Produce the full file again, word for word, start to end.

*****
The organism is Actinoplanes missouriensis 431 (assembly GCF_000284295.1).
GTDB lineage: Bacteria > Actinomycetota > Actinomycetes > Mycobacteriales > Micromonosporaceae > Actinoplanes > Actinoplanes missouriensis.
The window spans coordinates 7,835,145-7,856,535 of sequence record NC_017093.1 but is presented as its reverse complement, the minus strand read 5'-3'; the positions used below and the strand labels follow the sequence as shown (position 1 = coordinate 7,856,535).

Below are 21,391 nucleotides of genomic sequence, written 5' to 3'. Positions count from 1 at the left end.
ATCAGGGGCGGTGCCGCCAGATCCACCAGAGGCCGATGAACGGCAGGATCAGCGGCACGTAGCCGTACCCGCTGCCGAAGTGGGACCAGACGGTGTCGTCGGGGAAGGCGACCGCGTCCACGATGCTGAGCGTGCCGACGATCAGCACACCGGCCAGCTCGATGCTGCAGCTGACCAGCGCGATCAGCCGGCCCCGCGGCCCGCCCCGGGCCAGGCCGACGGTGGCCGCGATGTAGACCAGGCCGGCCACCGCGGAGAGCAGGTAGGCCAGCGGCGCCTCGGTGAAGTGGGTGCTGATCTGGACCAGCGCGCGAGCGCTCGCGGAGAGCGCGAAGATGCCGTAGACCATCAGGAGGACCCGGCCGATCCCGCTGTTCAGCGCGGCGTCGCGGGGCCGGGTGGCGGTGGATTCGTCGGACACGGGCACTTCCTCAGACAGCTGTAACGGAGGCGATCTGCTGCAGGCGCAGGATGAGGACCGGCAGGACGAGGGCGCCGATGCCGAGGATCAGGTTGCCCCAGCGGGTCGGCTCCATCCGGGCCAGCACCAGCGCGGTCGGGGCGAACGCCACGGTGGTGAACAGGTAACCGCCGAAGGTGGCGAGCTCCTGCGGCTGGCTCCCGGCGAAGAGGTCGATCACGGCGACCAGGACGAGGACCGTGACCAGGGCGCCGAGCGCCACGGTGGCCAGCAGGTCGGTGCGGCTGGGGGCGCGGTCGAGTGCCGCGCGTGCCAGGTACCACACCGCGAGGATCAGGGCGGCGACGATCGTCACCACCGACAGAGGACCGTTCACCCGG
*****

The organism is Actinoplanes missouriensis 431 (assembly GCF_000284295.1).
GTDB lineage: Bacteria > Actinomycetota > Actinomycetes > Mycobacteriales > Micromonosporaceae > Actinoplanes > Actinoplanes missouriensis.
The window spans coordinates 7,835,145-7,856,535 of sequence record NC_017093.1 but is presented as its reverse complement, the minus strand read 5'-3'; the positions used below and the strand labels follow the sequence as shown (position 1 = coordinate 7,856,535).

Below are 21,391 nucleotides of genomic sequence, written 5' to 3'. Positions count from 1 at the left end.
ATCAGGGGCGGTGCCGCCAGATCCACCAGAGGCCGATGAACGGCAGGATCAGCGGCACGTAGCCGTACCCGCTGCCGAAGTGGGACCAGACGGTGTCGTCGGGGAAGGCGACCGCGTCCACGATGCTGAGCGTGCCGACGATCAGCACACCGGCCAGCTCGATGCTGCAGCTGACCAGCGCGATCAGCCGGCCCCGCGGCCCGCCCCGGGCCAGGCCGACGGTGGCCGCGATGTAGACCAGGCCGGCCACCGCGGAGAGCAGGTAGGCCAGCGGCGCCTCGGTGAAGTGGGTGCTGATCTGGACCAGCGCGCGAGCGCTCGCGGAGAGCGCGAAGATGCCGTAGACCATCAGGAGGACCCGGCCGATCCCGCTGTTCAGCGCGGCGTCGCGGGGCCGGGTGGCGGTGGATTCGTCGGACACGGGCACTTCCTCAGACAGCTGTAACGGAGGCGATCTGCTGCAGGCGCAGGATGAGGACCGGCAGGACGAGGGCGCCGATGCCGAGGATCAGGTTGCCCCAGCGGGTCGGCTCCATCCGGGCCAGCACCAGCGCGGTCGGGGCGAACGCCACGGTGGTGAACAGGTAACCGCCGAAGGTGGCGAGCTCCTGCGGCTGGCTCCCGGCGAAGAGGTCGATCACGGCGACCAGGACGAGGACCGTGACCAGGGCGCCGAGCGCCACGGTGGCCAGCAGGTCGGTGCGGCTGGGGGCGCGGTCGAGTGCCGCGCGTGCCAGGTACCACACCGCGAGGATCAGGGCGGCGACGATCGTCACCACCGACAGAGGACCGTTCACCCGG